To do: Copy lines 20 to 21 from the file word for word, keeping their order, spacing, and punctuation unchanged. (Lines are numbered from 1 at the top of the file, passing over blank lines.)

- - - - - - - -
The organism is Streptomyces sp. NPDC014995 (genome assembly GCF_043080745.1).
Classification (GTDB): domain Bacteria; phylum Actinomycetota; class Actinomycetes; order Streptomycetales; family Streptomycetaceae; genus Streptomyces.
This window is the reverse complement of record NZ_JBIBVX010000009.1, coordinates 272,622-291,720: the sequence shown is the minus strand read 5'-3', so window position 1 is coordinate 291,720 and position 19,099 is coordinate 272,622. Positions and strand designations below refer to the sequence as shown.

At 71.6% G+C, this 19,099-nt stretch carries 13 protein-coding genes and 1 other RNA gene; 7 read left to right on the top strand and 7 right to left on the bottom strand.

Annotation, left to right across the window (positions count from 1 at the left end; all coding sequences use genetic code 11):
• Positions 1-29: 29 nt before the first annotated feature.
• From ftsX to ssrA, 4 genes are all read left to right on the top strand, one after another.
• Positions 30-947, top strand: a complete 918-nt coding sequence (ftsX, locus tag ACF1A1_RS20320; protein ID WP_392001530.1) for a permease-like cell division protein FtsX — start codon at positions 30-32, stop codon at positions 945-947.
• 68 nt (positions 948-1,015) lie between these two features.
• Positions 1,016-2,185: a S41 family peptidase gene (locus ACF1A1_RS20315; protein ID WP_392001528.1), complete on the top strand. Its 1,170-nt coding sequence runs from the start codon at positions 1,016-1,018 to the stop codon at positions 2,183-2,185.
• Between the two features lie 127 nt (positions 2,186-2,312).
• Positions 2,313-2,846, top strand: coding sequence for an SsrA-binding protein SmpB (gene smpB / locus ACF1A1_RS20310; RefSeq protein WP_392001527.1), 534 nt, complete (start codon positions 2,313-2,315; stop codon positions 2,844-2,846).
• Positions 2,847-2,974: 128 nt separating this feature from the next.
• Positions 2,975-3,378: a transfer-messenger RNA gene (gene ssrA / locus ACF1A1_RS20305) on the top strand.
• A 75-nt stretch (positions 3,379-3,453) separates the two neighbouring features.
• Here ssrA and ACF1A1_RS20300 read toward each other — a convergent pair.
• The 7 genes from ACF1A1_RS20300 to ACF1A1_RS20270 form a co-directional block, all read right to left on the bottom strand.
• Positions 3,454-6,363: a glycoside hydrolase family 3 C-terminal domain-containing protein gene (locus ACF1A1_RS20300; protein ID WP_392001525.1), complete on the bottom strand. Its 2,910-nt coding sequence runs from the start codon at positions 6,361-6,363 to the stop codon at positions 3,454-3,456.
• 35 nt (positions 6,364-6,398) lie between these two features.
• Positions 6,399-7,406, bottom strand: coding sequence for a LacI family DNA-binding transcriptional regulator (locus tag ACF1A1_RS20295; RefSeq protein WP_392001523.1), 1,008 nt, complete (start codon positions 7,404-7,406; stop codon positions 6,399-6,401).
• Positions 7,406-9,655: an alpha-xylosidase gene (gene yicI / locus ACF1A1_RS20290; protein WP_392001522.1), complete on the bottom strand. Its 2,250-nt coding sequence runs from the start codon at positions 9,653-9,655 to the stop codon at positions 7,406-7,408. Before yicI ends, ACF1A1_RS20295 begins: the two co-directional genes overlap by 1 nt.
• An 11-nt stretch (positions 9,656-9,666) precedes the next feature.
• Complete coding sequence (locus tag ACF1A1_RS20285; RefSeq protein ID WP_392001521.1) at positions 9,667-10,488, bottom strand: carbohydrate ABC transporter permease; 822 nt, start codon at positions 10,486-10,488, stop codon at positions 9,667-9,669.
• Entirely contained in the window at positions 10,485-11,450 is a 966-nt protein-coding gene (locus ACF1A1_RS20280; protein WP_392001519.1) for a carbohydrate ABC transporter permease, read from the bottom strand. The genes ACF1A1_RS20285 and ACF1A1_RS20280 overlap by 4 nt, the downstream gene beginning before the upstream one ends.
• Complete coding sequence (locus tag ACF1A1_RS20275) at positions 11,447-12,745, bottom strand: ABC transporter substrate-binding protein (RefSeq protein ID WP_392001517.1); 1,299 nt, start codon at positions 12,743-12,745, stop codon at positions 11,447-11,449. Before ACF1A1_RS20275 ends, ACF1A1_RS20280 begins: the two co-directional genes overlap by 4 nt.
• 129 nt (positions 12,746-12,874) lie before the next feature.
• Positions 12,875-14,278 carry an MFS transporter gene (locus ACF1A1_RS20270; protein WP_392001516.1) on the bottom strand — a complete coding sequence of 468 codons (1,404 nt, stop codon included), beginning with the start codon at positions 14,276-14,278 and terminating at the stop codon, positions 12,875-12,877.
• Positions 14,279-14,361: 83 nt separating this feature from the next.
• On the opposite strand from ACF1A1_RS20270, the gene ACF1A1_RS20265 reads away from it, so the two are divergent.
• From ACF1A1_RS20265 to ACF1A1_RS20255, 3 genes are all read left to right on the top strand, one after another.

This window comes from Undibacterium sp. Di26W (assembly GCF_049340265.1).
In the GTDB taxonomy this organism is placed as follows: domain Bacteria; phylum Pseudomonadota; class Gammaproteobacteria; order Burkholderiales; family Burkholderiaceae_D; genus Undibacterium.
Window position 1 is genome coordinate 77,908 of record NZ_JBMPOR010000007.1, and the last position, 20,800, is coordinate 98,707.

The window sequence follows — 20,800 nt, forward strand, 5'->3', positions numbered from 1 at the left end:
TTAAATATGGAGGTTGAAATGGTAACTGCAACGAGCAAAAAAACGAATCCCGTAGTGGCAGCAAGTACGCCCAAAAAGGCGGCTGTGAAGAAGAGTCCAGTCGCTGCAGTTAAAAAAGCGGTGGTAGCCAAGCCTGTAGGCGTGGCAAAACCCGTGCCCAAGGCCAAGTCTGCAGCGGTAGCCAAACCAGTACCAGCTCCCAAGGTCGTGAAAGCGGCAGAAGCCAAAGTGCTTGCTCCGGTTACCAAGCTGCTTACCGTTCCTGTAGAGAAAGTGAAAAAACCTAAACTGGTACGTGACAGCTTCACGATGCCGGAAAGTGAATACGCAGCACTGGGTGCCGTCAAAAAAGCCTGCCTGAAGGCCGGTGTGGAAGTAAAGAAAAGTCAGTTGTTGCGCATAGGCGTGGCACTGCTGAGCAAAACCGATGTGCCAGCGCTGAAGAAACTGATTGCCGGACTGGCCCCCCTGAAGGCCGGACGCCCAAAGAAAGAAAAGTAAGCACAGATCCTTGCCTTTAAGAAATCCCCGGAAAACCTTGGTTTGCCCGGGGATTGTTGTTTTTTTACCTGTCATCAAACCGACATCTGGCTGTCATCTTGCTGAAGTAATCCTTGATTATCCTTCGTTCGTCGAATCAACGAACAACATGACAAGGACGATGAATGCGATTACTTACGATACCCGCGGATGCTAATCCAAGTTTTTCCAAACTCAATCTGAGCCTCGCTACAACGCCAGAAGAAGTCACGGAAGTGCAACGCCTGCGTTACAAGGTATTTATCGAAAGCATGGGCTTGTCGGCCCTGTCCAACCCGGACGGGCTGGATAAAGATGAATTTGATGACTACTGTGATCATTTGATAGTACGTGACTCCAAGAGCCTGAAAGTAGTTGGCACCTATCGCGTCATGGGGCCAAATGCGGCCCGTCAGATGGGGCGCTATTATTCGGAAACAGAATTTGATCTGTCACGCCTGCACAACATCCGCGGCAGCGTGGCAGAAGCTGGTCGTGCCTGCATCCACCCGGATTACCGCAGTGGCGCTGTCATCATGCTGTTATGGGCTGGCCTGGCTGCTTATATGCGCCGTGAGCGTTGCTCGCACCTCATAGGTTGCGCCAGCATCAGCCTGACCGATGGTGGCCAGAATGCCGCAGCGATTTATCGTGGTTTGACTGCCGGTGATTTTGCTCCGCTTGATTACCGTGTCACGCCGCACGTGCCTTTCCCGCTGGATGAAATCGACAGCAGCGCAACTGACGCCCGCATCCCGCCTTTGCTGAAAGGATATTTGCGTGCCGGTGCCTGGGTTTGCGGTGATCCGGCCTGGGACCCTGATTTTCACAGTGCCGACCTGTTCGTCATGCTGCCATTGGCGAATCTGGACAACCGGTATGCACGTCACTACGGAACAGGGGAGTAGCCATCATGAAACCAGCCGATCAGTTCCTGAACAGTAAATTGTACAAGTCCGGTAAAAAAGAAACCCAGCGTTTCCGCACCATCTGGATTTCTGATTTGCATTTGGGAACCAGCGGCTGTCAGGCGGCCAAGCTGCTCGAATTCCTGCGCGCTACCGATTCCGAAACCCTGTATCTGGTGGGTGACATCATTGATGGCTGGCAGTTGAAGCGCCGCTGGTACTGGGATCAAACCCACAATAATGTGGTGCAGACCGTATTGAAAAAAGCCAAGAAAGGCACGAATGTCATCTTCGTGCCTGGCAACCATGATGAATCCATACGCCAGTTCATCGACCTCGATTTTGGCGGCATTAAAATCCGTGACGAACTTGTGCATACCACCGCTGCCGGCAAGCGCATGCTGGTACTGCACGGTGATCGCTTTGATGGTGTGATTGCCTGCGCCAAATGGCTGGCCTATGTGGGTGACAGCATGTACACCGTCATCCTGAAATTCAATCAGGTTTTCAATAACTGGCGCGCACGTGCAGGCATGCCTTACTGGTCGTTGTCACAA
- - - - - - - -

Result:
• Positions 6,399-7,406, bottom strand: coding sequence for a LacI family DNA-binding transcriptional regulator (locus tag ACF1A1_RS20295; RefSeq protein WP_392001523.1), 1,008 nt, complete (start codon positions 7,404-7,406; stop codon positions 6,399-6,401).
• Positions 7,406-9,655: an alpha-xylosidase gene (gene yicI / locus ACF1A1_RS20290; protein WP_392001522.1), complete on the bottom strand. Its 2,250-nt coding sequence runs from the start codon at positions 9,653-9,655 to the stop codon at positions 7,406-7,408. Before yicI ends, ACF1A1_RS20295 begins: the two co-directional genes overlap by 1 nt.